What happens to health care as low- and middle-income countries become more economically independent and rely less on aid?
With economic growth, countries rely less on donor support — and the private sector plays a bigger role, essentially filling the gap in funding.
But these opportunities also bring new challenges, according to Dan Rosen, Managing Director of New Business at Maisha Meds. In a recent presentation, Rosen outlined a number of key obstacles that accompany this shift in private-sector influence.
One challenge deals with competition and supply chain consolidation. For example, some countries have thousands of private pharmaceutical wholesalers, while others, like Senegal, have only a handful. These wholesalers must also adhere to regulations that cap how much they can mark up products. Thus, businesses in French West Africa tend to respond by selling the most expensive medications and overlooking generics. These failures of both competition and regulation have led to higher prices for consumers.
Rosen also argues that the private sector, which is driven by price, needs to be incentivized to ensure the quality of its medicines and standards of care. Otherwise, countries may find themselves in a situation where more than half of antimalarials are sold in private pharmacies and clinics — but only 5% of tests. And those antimalarials are increasingly coming from manufacturers that are not WHO-prequalified.
The challenge of making healthcare products available and affordable at the last mile is not just impacted by global supply chain issues and fluctuations in demand. Local factors play an important role, including local manufacturing capacity, the amount of working capital pharmacies have to stock their shelves, and how high they set out-of-pocket prices.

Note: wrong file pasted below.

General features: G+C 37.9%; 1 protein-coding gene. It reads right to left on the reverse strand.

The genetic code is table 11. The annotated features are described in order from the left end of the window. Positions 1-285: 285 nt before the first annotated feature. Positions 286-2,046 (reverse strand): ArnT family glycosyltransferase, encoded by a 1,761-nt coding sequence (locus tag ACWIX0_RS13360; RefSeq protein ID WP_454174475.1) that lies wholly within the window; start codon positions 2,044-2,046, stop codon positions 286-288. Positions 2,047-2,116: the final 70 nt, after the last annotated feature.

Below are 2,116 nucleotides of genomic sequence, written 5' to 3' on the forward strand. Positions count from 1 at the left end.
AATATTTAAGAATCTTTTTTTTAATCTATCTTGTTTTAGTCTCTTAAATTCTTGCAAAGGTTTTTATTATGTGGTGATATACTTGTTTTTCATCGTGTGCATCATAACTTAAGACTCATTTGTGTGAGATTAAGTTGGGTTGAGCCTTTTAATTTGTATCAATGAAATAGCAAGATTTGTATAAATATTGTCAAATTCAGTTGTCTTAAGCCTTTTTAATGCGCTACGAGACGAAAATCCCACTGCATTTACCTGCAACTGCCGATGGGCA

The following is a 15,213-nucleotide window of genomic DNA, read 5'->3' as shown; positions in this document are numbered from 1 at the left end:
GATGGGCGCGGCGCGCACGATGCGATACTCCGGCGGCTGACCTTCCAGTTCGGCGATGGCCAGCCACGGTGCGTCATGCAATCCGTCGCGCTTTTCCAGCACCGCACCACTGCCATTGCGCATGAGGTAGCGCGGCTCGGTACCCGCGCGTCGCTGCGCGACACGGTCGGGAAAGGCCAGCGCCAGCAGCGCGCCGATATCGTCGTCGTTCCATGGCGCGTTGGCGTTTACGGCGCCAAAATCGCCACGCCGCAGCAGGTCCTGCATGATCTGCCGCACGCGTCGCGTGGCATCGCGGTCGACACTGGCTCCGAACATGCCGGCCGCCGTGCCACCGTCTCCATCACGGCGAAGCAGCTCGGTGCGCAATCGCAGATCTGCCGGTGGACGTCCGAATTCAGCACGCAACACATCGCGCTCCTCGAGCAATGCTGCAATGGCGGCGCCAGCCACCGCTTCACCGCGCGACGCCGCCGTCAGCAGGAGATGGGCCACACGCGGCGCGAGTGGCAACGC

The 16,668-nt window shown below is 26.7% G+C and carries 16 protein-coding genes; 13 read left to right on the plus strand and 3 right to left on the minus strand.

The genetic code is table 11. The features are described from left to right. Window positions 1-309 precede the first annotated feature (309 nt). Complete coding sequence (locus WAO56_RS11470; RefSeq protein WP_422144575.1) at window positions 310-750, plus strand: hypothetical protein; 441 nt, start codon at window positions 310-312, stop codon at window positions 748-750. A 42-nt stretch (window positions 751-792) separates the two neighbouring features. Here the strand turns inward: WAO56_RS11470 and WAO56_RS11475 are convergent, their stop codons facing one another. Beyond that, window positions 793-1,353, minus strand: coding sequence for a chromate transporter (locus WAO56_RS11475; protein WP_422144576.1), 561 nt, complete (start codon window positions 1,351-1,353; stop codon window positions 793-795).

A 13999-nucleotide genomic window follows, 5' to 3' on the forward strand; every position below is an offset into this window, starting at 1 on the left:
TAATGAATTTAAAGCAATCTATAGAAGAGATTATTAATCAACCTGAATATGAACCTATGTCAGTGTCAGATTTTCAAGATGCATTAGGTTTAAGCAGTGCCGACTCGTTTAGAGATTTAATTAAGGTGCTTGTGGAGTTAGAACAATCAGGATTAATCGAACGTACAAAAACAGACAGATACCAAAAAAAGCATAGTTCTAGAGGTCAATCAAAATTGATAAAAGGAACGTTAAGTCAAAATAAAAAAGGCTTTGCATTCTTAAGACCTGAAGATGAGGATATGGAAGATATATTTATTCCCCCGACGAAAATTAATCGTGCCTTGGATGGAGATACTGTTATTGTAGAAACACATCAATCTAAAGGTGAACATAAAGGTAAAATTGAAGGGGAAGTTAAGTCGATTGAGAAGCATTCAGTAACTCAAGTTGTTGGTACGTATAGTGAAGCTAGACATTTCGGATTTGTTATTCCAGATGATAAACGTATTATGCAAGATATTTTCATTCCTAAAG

“Patients often buy what they can afford as opposed to what they need,” said Rosen, whose expertise in health commodity data and market intelligence across sub-Saharan Africa spans nearly a decade and a half.
Organizations like Maisha Meds are trying to change this dynamic at the last mile using a combination of software, global health funds, and weekly deliveries of vetted products to participating pharmacies. But there’s no one-size-fits-all solution across all markets, said Rosen, adding the importance of using data to design solutions in ways that respond to each market’s unique challenges.
“Data is not necessarily going to be the answer to these problems,” Rosen said. “But without data, you don’t know what the question is.”